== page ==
African Barrick Gold (ABG) may pull out of Tanzania and Africa as well should the deal to sell its 74 percent stakes to a Chinese owned mining giant sail through, the global authoritative financial newspaper—Financial Times—reported on Friday.
According to the Financial Times, China National Gold, the state-owned miner, is in talks to buy Barrick Gold’s stake in London-listed African Barrick, in a move that could lead to a full takeover and underscores the interest of Chinese miners in acquiring international assets.
Barrick Gold Corporation confirmed on Thursday that it was in preliminary talks about its 74 per cent holding in African Barrick, prompting an 8 per cent jump in the shares of Tanzania’s largest gold miner to 425.13p, the Financial Times newspaper reported on Friday.
“Discussions are at an early stage,” Barrick said, adding that there is no certainty the two sides will reach a deal.
Contacted by the Guardian on Sunday yesterday, the Permanent Secretary in the Ministry of Energy and Minerals, Eliakim Maswi said: “We are aware about the deal, but we are still waiting for official notification from ABG.
“We got the news yesterday, but so far we can’t give any further details because we haven’t been informed official,” the PS said.
Deo Mwanyika, ABG’s senior Vice President responding to the Guardian on Sunday through text messages wrote: “The Chinese have just shown interest and we are still in preliminary talks … but it’s not true that the company has been sold.”
Financial Times reported that Barrick has been working with investment bank UBS to consider a sale of its African Barrick stake, according to people familiar with the matter, which would trigger a full takeover offer for the London company under UK rules.
Zijin Mining Group, another state-backed Chinese company, which has been seeking a higher profile on the world stage, had expressed an interest in African Barrick, according to the Financial Times.
But Zijin’s preliminary approach was not considered sufficiently attractive to merit further consideration, they added, and the Canadian group was now talking only to China Gold.
Wu Zhanming, head of the overseas operations department at China Gold, confirmed the talks: “We are in a very preliminary phase of contact and discussion [with Barrick Gold Corporation].”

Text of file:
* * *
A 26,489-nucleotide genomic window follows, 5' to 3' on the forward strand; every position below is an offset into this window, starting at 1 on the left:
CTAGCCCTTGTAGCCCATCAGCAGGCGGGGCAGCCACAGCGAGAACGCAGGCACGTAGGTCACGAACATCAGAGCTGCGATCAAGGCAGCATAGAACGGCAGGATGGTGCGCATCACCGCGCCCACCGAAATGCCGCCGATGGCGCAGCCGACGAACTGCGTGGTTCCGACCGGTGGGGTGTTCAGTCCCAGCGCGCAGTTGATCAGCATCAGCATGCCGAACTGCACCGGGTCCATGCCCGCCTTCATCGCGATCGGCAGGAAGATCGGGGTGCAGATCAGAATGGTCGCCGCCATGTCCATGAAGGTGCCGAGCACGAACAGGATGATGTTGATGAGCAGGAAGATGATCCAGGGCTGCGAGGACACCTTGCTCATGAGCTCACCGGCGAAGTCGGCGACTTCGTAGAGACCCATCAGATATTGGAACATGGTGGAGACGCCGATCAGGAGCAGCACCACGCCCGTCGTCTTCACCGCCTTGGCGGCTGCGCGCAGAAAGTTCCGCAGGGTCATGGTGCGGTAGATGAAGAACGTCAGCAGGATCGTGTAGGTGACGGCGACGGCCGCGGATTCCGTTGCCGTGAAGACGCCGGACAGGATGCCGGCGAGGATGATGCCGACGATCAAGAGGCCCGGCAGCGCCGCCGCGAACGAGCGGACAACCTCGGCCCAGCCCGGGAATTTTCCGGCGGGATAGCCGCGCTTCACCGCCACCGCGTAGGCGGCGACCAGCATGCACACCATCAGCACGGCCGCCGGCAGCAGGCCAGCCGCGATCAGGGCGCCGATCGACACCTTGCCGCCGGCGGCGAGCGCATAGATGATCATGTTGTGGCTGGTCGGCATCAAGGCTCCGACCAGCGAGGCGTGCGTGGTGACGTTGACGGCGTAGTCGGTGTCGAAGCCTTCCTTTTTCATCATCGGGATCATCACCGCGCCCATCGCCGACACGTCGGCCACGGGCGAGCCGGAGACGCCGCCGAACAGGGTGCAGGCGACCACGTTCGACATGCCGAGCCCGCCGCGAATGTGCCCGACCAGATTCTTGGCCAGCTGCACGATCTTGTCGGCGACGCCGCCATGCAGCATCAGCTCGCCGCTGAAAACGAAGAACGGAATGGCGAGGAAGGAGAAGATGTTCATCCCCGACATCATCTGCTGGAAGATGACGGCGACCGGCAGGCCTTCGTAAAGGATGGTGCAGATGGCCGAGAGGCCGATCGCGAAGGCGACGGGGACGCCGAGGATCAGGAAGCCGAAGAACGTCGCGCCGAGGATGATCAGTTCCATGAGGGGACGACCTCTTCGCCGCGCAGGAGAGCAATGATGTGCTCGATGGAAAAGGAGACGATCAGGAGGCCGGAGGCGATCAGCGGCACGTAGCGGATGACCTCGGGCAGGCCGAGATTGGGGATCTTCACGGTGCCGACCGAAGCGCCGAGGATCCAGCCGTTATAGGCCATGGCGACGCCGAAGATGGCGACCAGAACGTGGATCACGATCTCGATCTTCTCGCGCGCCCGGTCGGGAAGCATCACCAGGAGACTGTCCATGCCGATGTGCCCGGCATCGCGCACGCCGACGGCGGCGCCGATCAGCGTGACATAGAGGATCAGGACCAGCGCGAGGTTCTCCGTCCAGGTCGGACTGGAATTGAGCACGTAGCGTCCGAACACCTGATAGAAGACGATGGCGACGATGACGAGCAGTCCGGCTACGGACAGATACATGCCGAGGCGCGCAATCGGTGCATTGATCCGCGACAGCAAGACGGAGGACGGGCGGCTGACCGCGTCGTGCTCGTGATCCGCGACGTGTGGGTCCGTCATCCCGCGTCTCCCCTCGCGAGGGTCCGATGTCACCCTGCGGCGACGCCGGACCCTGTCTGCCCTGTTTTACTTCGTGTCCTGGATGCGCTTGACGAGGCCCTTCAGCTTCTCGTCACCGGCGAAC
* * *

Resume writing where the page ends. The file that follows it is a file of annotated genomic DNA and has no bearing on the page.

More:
China Gold, the country’s largest gold producer, focuses on non-ferrous metals including gold, silver, copper and molybdenum and is directly controlled by China’s central government.
Should any party acquire more than 30 per cent of African Barrick, the buyer would have to make an offer for the whole company, under UK rules. If an offer for the company materialises – either from China Gold or another party – a committee of African Barrick’s independent directors would be charged with safeguarding minority owners’ interests.
African Barrick was floated in London by its parent in 2010 at 575p a share. But the miner has since struggled to hit production targets and has been battling power disruptions in Tanzania, which have also pushed up costs.
Tanzania investors lost their shot at a piece of the $1billion Initial Public Offering (IPO) for African Barrick Gold in March 2010, in large part because the government failed to bail out the public investment fund that could have bought shares in bulk and then sold them off locally.
Barrick was selling 100 million shares – which represented only 25 percent of the firm since the Canadian-based company retains 75 percent ownership of ABG.
Major investment firms JP Morgan Cazenove and Morgan Stanley in London handled the IPO, decreasing the likelihood that average Tanzanians would come even close to a share before investment bankers handling international hedge funds had picked over them.
With about 17million ounces in reserves, the sheer size of Barrick’s resource base could be appealing to possible buyers, as could the miner’s sizeable position in Tanzania to other African miners seeking diversification.
According to its half-year report for the six months ended 30 June 2012, ABG produced 297,742 ounces of gold down by 14 percent compared to similar period last year—attributing the low production with lower grade material mined at Buzwagi, waste stripping at North Mara and batch processing at Tulawaka.
According to the half -year report, ABG’s revenue was US$534 million, down by 8 percent compared to similar period in 2011.
If the Chinese deal sails through, ABG will have walked into the path of its predecessors, Placerdome of Vancouver Canada, and Kahama Mining Corporation. The two companies came to Tanzania, did exploration, established gold mines, but sold everything at a profitable amount and left the Tanzanian government in the cold about six years ago.